Backups are one of those things that you never think about until you need them. Recently the data drive in my workstation started acting very strange, locking up the PC while trying to perform operations, controller errors, etc. The hard drive itself was a Seagate Barracuda 3TB STATA3 drive, only around 2 1/2 years old, it was way to early for this drive to fail.
But I have an online backup provider, so I’m good to go right? That’s what I thought, but apparently I was very, very wrong. I’ve been using Carbonite since around 2010. Back then they backed up everything, I didn’t have to worry.
But over the years they’ve become more and more restrictive with what they back up. I’ve had my data drive selected for backup, but apparently Carbonite selected, automatically, what files and folders it would back up.
Just as a note, I had about 1.25TB of data in my Documents folder to backup and my total data drive utilization was 2.5TB, what did Carbonite backup, 45GB of my Music.
I’ve been paying $60 bucks a year to basically back up the least critical parts of my system for 5 years. It’s been about 5 years since I lost data due to a hard drive crash, and it’s not going to happen again. Carbonite seems perfectly fine for standard home users (non IT\Developers), but it’s painfully obvious that it doesn’t work for me.
I’ve been trying to repair the drive, hopefully I can get some of my data back. If your interesting in seeing how you can repair a hard drive take a look at the video below.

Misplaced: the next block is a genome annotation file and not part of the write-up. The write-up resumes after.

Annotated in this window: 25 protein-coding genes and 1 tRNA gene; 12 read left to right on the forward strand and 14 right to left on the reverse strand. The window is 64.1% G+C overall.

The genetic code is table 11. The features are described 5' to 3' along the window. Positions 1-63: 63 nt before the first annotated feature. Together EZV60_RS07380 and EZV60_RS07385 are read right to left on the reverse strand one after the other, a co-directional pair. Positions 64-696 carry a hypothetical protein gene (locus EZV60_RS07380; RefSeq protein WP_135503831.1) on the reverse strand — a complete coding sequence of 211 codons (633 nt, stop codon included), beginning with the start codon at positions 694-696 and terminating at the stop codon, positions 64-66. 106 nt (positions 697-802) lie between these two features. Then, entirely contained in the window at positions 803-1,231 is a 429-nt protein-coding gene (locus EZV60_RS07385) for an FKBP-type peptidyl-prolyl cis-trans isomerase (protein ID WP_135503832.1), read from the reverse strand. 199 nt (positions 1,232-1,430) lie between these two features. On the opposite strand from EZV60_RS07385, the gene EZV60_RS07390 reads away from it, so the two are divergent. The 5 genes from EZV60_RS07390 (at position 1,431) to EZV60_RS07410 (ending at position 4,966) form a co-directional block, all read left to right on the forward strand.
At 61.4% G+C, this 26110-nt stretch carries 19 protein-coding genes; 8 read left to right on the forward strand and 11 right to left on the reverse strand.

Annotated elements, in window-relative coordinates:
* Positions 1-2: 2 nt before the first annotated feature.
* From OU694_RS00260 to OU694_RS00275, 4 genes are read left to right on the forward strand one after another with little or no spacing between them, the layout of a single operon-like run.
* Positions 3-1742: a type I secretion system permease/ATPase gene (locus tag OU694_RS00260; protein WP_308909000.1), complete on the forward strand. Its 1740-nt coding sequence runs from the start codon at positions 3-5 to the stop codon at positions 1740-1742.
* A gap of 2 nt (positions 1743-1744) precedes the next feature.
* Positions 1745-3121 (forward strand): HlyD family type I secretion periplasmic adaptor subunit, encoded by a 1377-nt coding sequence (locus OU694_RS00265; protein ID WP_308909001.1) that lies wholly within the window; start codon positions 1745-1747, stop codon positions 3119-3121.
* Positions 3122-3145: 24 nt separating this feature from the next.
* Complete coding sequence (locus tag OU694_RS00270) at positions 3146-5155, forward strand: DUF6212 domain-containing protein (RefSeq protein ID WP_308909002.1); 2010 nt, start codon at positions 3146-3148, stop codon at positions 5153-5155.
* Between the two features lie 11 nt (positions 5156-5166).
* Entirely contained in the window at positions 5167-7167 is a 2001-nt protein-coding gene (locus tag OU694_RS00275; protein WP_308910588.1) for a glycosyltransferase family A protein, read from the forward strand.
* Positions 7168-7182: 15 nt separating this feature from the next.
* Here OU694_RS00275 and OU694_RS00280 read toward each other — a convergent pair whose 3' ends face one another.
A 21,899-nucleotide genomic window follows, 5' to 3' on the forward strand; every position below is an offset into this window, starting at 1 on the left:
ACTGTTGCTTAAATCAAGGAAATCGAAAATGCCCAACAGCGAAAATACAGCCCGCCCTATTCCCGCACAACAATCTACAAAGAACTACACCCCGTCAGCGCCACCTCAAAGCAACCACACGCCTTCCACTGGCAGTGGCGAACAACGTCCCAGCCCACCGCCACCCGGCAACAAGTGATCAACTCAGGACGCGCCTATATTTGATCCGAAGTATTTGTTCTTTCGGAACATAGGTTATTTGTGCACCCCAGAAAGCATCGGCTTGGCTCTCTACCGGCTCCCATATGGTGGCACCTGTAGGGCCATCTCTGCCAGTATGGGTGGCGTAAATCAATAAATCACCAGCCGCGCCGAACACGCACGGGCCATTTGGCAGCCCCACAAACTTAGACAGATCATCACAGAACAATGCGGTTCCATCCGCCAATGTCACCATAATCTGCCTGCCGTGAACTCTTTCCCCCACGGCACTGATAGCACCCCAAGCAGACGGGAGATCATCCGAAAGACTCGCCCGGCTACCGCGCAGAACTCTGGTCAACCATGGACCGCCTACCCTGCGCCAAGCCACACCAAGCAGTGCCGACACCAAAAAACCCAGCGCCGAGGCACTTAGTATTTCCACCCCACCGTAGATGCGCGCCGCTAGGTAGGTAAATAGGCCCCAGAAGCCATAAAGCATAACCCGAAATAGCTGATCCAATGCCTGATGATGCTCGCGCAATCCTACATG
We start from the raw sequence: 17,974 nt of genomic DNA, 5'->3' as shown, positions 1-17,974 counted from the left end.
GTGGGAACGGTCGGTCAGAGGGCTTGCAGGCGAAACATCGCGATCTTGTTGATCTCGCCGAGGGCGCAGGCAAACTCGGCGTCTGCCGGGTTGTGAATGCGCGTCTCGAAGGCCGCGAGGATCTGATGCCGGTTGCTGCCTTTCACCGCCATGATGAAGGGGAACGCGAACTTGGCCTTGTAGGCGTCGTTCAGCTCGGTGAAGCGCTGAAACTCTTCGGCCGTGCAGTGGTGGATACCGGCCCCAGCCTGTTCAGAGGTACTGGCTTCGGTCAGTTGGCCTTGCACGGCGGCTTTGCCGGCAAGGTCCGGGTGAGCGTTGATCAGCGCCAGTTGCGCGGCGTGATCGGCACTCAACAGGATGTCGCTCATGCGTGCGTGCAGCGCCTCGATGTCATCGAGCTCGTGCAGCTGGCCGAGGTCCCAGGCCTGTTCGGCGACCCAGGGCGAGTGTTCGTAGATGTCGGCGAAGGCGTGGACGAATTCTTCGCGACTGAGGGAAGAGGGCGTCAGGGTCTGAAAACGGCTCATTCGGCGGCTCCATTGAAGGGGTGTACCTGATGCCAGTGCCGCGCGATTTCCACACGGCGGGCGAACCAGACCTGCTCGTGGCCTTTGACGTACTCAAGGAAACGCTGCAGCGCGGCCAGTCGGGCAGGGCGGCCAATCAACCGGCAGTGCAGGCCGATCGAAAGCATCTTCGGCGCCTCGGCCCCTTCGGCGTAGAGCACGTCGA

So now that I’ve been burned again, I’ve updated my requirements for my backup plans.
- Local backups are required and I’ve selected a WD My Cloud EX4 with WD Red drives as my local/NAS storage solution. But due to some previous failures of WD2GO Cloud Service I won’t be using that as my cloud backup provider.
- More control and flexibility over what’s backed up. Carbonite automatic is great for standard Windows installs (i.e. MyDocuments in the normal location, etc) but not for an IT Pro\Developer setup.
- Unlimited or reasonable cost to store a few TB’s worth of data.
Based on the selection criteria I’ve selected CrashPlan as my new Cloud Backup provider. First they are very explicit about what’s not being backed up, which Crabonite is not. Secondly they support local and cloud backups and finally they have unlimited storage for $60 a year, same price as Carbonite, way more features.
Hopefully I won’t have this issue again, needless to say I’ve bought my last Seagate drive for a while. I’ve had issues with Seagate drives in the past and when I was building my new computer they had the only 3TB drive available. But it’s just not worth it, next time I’ll just RAID 0 some WD drives like I should have in the first place.
Resgrid is a SaaS product utilizing Microsoft Azure, providing logistics, management and communication tools to first responder organizations like volunteer fire departments, career fire departments, EMS, search and rescue, CERT, public safety, disaster relief organizations, etc. It was founded in late 2012 by myself and Jason Jarrett (staxmanade).